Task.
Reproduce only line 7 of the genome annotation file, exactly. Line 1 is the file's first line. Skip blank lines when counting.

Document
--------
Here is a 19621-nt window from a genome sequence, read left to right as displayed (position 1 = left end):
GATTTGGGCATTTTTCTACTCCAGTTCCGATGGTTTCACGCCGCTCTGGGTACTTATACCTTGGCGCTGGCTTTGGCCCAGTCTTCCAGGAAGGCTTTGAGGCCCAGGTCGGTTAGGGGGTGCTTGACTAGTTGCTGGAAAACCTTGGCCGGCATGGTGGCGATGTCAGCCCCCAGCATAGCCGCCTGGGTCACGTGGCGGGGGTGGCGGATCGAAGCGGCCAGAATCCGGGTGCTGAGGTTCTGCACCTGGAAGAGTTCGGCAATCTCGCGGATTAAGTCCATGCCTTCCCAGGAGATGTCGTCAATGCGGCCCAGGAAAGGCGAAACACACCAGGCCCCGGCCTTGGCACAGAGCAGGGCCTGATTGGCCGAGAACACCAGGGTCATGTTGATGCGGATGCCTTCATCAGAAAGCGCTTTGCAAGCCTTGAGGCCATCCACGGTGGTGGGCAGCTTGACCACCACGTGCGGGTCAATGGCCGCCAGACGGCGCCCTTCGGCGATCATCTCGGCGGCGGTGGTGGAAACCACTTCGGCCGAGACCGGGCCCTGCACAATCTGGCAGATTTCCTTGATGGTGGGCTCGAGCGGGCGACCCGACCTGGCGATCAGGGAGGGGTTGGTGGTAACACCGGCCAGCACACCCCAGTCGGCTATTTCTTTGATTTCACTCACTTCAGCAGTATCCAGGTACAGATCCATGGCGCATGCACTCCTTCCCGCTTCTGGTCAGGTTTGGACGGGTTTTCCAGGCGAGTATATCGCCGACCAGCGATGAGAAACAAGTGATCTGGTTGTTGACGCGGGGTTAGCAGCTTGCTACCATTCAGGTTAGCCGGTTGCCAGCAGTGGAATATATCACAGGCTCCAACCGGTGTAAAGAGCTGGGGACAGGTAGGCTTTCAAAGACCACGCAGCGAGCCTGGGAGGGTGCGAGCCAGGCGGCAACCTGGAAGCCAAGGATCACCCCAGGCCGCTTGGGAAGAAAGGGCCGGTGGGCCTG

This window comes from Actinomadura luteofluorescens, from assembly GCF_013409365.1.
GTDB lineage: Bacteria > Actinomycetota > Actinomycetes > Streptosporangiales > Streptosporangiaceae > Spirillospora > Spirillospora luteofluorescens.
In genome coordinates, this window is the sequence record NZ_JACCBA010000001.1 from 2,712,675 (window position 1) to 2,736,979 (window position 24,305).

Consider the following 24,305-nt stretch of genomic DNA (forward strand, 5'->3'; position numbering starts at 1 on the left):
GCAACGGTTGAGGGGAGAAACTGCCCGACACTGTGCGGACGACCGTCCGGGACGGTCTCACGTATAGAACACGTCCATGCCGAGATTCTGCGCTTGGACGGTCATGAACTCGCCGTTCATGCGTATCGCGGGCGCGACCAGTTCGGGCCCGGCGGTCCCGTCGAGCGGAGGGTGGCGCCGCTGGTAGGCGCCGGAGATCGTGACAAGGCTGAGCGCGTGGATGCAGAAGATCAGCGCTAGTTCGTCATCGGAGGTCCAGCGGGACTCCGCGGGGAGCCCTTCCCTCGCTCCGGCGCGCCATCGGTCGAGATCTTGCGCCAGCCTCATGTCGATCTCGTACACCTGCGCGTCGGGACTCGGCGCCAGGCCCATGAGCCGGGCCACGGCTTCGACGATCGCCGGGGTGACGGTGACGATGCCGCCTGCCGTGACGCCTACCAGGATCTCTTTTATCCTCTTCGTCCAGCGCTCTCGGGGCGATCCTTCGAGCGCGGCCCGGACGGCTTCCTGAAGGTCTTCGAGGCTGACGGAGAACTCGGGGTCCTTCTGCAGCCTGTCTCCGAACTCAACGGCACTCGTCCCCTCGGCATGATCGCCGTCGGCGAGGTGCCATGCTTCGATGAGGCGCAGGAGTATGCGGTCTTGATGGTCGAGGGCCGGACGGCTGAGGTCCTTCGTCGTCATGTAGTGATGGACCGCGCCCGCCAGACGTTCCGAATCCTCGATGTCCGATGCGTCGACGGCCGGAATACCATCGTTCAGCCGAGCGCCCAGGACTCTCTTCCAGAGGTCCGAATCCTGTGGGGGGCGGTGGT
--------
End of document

GCAACGGTTGAGGGGAGAAACTGCCCGACACTGTGCGGACGACCGTCCGGGACGGTCTCACGTATAGAACACGTCCATGCCGAGATTCTGCGCTTGGACGGTCATGAACTCGCCGTTCATGCGTATCGCGGGCGCGACCAGTTCGGGCCCGGCGGTCCCGTCGAGCGGAGGGTGGCGCCGCTGGTAGGCGCCGGAGATCGTGACAAGGCTGAGCGCGTGGATGCAGAAGATCAGCGCTAGTTCGTCATCGGAGGTCCAGCGGGACTCCGCGGGGAGCCCTTCCCTCGCTCCGGCGCGCCATCGGTCGAGATCTTGCGCCAGCCTCATGTCGATCTCGTACACCTGCGCGTCGGGACTCGGCGCCAGGCCCATGAGCCGGGCCACGGCTTCGACGATCGCCGGGGTGACGGTGACGATGCCGCCTGCCGTGACGCCTACCAGGATCTCTTTTATCCTCTTCGTCCAGCGCTCTCGGGGCGATCCTTCGAGCGCGGCCCGGACGGCTTCCTGAAGGTCTTCGAGGCTGACGGAGAACTCGGGGTCCTTCTGCAGCCTGTCTCCGAACTCAACGGCACTCGTCCCCTCGGCATGATCGCCGTCGGCGAGGTGCCATGCTTCGATGAGGCGCAGGAGTATGCGGTCTTGATGGTCGAGGGCCGGACGGCTGAGGTCCTTCGTCGTCATGTAGTGATGGACCGCGCCCGCCAGACGTTCCGAATCCTCGATGTCCGATGCGTCGACGGCCGGAATACCATCGTTCAGCCGAGCGCCCAGGACTCTCTTCCAGAGGTCCGAATCCTGTGGGGGGCGGTGGT